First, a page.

The tools researchers use may also have played a part. Today’s mainstream neuroscience has its roots in studying the behavior of neurons one at a time using needlelike microelectrodes. Pioneering researchers in this area noticed the timing of when a neuron fired varied from one trial of an experiment to another. They concluded this timing must not be important and began combining responses from multiple trials to produce an average “firing rate.” This became the standard way to quantify neural activity, but the variability may result from where neurons are in oscillation cycles, so the practice ignores the timing information needed to reveal traveling waves. “The conceptual framework grew out of what a single neuron is doing by itself,” Sejnowski says, but “the brain works through populations of neurons interacting with each other.” Because traveling waves comprise the activity of many neurons spread across the brain, they are invisible to single-neuron techniques. But over the last decade new technologies have appeared that allow many neurons to be monitored simultaneously. “This has given us a very different picture,” Sejnowski says. “For the first time we have the tools and techniques to see what’s really going on—but it’s going to take a generation before it’s accepted by the established neuroscience community.”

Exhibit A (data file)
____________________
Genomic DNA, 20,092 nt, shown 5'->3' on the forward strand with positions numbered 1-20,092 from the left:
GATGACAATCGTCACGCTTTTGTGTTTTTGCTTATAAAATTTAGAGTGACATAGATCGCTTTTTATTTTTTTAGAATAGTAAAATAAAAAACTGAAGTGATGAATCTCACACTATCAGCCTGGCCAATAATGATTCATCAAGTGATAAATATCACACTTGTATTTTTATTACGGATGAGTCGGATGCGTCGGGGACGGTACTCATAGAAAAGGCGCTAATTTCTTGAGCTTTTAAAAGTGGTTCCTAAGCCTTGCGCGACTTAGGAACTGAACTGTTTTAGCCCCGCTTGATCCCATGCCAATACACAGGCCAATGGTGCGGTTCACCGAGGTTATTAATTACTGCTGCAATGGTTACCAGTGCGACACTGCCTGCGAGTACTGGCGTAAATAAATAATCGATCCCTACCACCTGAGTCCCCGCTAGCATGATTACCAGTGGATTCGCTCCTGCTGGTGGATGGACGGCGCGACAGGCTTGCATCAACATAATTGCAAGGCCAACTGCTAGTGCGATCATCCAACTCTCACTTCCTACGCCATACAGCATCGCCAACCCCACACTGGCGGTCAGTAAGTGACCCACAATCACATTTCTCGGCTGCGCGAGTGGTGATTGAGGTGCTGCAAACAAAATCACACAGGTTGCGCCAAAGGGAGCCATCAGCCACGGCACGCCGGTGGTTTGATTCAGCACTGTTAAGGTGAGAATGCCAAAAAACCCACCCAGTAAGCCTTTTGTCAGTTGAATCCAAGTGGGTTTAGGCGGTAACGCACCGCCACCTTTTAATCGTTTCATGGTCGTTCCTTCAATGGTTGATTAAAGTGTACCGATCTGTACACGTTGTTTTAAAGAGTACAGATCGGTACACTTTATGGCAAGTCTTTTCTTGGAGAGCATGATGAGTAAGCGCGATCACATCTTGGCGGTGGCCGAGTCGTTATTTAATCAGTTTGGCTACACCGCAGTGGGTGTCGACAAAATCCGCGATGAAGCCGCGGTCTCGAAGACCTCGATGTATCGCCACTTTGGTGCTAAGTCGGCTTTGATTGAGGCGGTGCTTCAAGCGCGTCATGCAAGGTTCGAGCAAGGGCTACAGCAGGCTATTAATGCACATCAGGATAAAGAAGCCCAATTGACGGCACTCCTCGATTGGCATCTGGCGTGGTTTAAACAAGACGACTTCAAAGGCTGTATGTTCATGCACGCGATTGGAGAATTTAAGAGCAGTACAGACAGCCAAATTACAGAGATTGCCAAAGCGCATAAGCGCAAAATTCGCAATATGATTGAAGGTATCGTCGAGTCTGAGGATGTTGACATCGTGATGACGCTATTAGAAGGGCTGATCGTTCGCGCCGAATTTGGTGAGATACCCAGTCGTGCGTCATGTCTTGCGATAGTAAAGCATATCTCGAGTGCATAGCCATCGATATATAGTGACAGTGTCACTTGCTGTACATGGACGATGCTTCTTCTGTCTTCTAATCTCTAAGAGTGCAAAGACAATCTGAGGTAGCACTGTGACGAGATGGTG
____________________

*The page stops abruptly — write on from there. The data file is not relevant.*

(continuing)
Optical methods, like voltage-sensitive dyes, allow researchers to visualize electrical changes in thousands of neurons simultaneously but cannot be used in humans because of the risks they pose. ECoG, however, is commonly used in epilepsy patients to investigate seizures. So the researchers behind the new study recruited 77 epilepsy patients with implanted ECoG arrays and went looking for traveling waves. They first looked for clusters of electrodes displaying oscillations at the same frequency. Nearly two thirds of all electrodes were part of such clusters, which were present in 96 percent of patients (at frequencies from 2-15 Hz, spanning the theta band at 4-8 Hz and alpha band at 8-12 Hz). The researchers next assessed which clusters represented bona fide traveling waves by analyzing the timing of the oscillations. If consecutive oscillations are part of a traveling wave, each will be slightly delayed or advanced, depending on direction of travel. (Think of how people in crowd wave follow one another with a slight delay.) Two thirds of the clusters detected were traveling waves moving from the rear to the front of the cortex. These involved nearly half of all electrodes and occurred in all lobes and both hemispheres of patients’ brains.
The team next gave participants a working-memory task and found traveling waves in their frontal and temporal lobes became more organized half a second after people were prompted to recall information. The waves changed from moving in various directions to mostly moving in concert. Importantly, the extent to which they did this varied with how quickly participants responded. “More consistent waves correspond to better task performance,” Jacobs says. “This suggests a new way to measure brain activity to understand cognition, which can perhaps give rise to new, improved brain–computer interfaces.” (BCIs are devices that connect a human brain to a machine that performs some task, like moving a prosthetic limb.)